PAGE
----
Megan Reilly's profile picture. A white woman with reddish-brown long hair, glasses, and a green shirt looks into the camera.

Megan Reilly

Assistant Professor of Lighting and Media Design

School of Education | Department of Theatre and Drama

Hometown: Nashua, NH

Megan Reilly is an assistant professor of lighting and media design at the University of Wisconsin-Madison. Her designs have been seen nationally in Texas, Arkansas, San Francisco, New Hampshire, Massachusetts, Minneapolis, and Madison, and also internationally in Dublin, Edinburgh, and Portugal. She researches and writes on immersive theatre and immersive technologies, and is currently working on a VR project about performance artist Adrian Howells. In 2022 Megan was a fellow with Odyssey Works, studying experience design methods and creating a one-time, one-audience member performance that stretched over three days. She is also the co-head of the Digital Media Commission within USITT.


Beyond the Garden of Adrian: Recreating intimate work in virtual reality

Adrian Howells was a performance artist in Great Britain in the early-mid aughts. His one-to-one performances (one performer, one audience member) were incredibly intimate and sparked strong memories and emotions in those who participated in them. As more possibilities open up in virtual reality for live performance, my research looks at recreating one of Howells’ pieces in VR, The Garden of Adrian, and setting up an “experiment” to determine how one might elicit the same reactions he once did in his live, face-to-face art.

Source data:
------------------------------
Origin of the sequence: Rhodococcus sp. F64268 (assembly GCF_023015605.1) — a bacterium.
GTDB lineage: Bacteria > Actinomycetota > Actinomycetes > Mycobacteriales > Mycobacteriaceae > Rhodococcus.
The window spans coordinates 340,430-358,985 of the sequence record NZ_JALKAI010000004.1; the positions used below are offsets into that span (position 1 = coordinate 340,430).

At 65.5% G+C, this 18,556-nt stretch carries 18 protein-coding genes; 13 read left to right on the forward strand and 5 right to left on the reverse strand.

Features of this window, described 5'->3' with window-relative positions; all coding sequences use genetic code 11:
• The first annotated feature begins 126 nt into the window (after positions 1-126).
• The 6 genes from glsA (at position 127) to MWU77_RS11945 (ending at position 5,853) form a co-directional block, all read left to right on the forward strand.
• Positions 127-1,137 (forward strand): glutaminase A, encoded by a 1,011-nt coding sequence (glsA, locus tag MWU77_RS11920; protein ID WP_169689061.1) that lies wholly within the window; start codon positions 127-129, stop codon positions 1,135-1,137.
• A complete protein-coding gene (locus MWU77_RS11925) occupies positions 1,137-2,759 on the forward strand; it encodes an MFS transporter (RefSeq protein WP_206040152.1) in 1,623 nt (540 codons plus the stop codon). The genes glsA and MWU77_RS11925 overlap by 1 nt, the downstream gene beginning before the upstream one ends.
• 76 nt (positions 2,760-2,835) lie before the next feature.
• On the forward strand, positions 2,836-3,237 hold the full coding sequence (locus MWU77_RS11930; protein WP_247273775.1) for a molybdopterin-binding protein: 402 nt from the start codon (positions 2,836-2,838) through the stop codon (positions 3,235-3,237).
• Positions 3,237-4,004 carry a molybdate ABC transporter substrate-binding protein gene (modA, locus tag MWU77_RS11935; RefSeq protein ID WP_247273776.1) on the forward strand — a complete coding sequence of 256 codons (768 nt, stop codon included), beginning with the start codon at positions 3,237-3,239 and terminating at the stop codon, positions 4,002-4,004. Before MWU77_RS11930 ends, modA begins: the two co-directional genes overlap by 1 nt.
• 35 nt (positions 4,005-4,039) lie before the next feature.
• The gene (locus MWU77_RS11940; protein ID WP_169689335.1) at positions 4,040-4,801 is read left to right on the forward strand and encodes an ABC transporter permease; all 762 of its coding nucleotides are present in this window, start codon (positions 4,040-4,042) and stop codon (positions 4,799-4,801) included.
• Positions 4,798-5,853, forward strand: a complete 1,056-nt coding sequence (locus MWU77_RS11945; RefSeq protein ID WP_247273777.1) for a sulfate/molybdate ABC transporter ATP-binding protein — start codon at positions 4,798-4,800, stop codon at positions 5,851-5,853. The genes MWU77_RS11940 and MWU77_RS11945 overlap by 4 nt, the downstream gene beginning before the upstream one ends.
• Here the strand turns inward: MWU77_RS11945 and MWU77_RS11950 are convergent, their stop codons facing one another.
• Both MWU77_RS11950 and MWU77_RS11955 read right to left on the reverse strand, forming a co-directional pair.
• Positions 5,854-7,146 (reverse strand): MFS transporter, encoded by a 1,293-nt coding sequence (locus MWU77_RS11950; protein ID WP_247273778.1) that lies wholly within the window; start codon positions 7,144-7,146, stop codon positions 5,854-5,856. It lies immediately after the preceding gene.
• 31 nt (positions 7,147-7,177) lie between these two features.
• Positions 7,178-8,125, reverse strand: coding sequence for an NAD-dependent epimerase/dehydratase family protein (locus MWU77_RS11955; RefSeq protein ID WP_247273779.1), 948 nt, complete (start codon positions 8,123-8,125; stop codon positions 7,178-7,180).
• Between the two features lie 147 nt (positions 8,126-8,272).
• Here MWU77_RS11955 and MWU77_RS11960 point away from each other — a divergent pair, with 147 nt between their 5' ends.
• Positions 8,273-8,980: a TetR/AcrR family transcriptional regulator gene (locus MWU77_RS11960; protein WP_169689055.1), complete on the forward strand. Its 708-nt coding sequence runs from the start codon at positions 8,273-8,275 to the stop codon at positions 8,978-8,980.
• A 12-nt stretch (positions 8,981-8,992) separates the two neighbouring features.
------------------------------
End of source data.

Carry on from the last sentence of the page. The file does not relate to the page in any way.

The Care and Feeding of Audiences

What is it that audiences require when visiting an escape room or attending an immersive or interactive performance? How can artists create works that both challenge and thrill while being mindful of audience safety and experience? In this talk I look at a couple of case studies and discuss how choices were or were not made with audience experience in mind.

Ethical Quandaries in Immersive Theatre

Immersive theatre is a form of performance where the audience wanders freely in a given environment and can interact with actors. It can be intensely intimate, which leads to moments of joy for audiences but also issues with how the performances are made. I look at three problem areas and discuss productions that have succeeded and those that have faltered.

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